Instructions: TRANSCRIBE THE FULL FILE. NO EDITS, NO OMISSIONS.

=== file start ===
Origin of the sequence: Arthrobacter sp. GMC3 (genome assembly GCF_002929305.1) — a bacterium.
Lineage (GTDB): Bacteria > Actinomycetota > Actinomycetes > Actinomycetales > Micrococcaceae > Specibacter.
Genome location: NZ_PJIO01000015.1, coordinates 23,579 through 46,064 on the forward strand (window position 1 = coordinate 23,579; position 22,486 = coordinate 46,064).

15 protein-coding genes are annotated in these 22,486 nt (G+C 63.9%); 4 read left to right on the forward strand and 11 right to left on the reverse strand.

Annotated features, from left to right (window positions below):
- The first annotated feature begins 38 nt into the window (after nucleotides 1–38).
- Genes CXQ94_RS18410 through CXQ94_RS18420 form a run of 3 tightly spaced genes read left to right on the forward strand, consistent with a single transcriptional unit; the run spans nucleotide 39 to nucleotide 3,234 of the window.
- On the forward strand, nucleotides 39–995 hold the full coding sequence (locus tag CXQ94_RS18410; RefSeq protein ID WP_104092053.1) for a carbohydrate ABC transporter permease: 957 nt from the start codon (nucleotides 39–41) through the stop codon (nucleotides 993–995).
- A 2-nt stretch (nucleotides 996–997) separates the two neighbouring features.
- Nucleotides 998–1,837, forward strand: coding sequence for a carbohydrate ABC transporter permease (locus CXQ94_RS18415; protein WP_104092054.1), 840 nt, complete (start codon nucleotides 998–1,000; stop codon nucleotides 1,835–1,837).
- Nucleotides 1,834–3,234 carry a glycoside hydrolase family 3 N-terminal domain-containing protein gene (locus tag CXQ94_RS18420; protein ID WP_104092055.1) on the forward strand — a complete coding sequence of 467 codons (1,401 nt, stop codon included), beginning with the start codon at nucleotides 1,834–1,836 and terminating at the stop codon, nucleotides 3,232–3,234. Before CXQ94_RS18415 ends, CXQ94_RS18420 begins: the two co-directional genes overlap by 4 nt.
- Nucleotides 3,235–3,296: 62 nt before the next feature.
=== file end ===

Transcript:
Origin of the sequence: Arthrobacter sp. GMC3 (genome assembly GCF_002929305.1) — a bacterium.
Lineage (GTDB): Bacteria > Actinomycetota > Actinomycetes > Actinomycetales > Micrococcaceae > Specibacter.
Genome location: NZ_PJIO01000015.1, coordinates 23,579 through 46,064 on the forward strand (window position 1 = coordinate 23,579; position 22,486 = coordinate 46,064).

15 protein-coding genes are annotated in these 22,486 nt (G+C 63.9%); 4 read left to right on the forward strand and 11 right to left on the reverse strand.

Annotated features, from left to right (window positions below):
- The first annotated feature begins 38 nt into the window (after nucleotides 1–38).
- Genes CXQ94_RS18410 through CXQ94_RS18420 form a run of 3 tightly spaced genes read left to right on the forward strand, consistent with a single transcriptional unit; the run spans nucleotide 39 to nucleotide 3,234 of the window.
- On the forward strand, nucleotides 39–995 hold the full coding sequence (locus tag CXQ94_RS18410; RefSeq protein ID WP_104092053.1) for a carbohydrate ABC transporter permease: 957 nt from the start codon (nucleotides 39–41) through the stop codon (nucleotides 993–995).
- A 2-nt stretch (nucleotides 996–997) separates the two neighbouring features.
- Nucleotides 998–1,837, forward strand: coding sequence for a carbohydrate ABC transporter permease (locus CXQ94_RS18415; protein WP_104092054.1), 840 nt, complete (start codon nucleotides 998–1,000; stop codon nucleotides 1,835–1,837).
- Nucleotides 1,834–3,234 carry a glycoside hydrolase family 3 N-terminal domain-containing protein gene (locus tag CXQ94_RS18420; protein ID WP_104092055.1) on the forward strand — a complete coding sequence of 467 codons (1,401 nt, stop codon included), beginning with the start codon at nucleotides 1,834–1,836 and terminating at the stop codon, nucleotides 3,232–3,234. Before CXQ94_RS18415 ends, CXQ94_RS18420 begins: the two co-directional genes overlap by 4 nt.
- Nucleotides 3,235–3,296: 62 nt before the next feature.